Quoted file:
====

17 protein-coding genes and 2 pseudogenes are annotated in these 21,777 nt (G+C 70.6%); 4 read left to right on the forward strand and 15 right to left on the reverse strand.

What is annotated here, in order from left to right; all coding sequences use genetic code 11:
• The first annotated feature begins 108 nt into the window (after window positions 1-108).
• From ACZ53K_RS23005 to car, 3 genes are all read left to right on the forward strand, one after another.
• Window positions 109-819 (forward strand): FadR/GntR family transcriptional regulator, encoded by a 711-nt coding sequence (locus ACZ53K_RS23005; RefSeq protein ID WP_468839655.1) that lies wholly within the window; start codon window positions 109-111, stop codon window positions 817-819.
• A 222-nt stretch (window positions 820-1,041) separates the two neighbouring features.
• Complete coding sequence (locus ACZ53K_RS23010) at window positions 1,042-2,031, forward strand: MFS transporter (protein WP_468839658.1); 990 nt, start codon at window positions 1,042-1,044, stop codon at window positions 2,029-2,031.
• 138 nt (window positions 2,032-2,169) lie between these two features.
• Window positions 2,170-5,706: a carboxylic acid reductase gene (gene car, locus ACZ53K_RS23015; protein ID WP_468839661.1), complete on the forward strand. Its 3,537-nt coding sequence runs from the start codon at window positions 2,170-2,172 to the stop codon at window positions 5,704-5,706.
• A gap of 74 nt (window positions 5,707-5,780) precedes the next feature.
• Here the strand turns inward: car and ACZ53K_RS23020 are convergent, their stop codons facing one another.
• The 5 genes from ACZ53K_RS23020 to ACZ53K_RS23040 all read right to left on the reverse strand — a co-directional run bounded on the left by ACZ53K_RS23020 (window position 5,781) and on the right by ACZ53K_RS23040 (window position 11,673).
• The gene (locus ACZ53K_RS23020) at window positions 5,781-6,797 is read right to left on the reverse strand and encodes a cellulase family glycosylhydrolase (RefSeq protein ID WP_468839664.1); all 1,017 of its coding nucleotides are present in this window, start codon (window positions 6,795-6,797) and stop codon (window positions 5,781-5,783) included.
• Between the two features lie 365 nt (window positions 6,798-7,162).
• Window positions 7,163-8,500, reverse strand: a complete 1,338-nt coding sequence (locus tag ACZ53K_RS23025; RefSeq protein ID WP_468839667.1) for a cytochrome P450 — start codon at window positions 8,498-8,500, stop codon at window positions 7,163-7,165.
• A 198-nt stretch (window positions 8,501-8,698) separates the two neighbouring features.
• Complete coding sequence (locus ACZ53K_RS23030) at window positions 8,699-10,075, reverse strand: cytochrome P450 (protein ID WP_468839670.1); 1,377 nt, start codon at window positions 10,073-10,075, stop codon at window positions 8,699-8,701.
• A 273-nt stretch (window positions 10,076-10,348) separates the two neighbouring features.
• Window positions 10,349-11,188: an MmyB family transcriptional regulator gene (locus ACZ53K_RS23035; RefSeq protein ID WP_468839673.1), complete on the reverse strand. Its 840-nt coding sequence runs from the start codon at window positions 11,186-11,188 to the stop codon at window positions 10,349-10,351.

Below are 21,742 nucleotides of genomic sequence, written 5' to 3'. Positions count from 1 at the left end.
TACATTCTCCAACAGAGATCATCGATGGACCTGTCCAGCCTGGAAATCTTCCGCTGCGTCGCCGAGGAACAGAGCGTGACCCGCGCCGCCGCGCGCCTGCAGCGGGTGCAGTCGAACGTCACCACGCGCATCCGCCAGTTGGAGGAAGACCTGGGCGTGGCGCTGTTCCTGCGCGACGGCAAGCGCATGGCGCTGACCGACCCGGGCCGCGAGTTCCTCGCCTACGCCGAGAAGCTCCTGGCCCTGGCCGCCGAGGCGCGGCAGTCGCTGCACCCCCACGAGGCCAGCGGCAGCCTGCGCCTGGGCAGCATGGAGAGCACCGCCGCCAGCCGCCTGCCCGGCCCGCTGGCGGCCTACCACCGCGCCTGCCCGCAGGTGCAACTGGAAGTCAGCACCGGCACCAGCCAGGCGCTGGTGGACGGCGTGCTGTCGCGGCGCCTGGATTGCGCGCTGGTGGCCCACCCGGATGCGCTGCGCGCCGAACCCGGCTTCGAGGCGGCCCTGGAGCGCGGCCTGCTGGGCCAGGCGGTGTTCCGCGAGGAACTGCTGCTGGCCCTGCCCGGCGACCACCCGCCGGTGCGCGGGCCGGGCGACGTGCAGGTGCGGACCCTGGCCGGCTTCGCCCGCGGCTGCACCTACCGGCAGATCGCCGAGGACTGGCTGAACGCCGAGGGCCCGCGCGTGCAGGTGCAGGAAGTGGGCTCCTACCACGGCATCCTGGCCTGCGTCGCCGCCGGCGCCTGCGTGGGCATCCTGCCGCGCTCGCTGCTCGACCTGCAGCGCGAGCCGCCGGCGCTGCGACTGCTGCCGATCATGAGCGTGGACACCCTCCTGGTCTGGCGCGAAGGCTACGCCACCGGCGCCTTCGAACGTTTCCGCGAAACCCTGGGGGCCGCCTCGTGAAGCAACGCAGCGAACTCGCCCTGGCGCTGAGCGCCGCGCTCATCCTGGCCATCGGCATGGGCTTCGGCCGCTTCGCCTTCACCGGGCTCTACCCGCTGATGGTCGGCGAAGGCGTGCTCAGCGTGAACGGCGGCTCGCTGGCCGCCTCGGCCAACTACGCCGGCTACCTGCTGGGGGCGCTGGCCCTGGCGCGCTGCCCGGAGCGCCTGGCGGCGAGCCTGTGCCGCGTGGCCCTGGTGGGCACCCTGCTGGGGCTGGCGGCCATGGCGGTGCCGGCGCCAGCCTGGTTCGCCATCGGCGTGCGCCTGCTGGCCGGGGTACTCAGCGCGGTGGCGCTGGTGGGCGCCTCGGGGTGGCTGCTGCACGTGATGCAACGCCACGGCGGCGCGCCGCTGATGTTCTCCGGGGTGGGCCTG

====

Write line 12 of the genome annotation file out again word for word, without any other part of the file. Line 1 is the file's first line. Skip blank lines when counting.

• The 5 genes from ACZ53K_RS23020 to ACZ53K_RS23040 all read right to left on the reverse strand — a co-directional run bounded on the left by ACZ53K_RS23020 (window position 5,781) and on the right by ACZ53K_RS23040 (window position 11,673).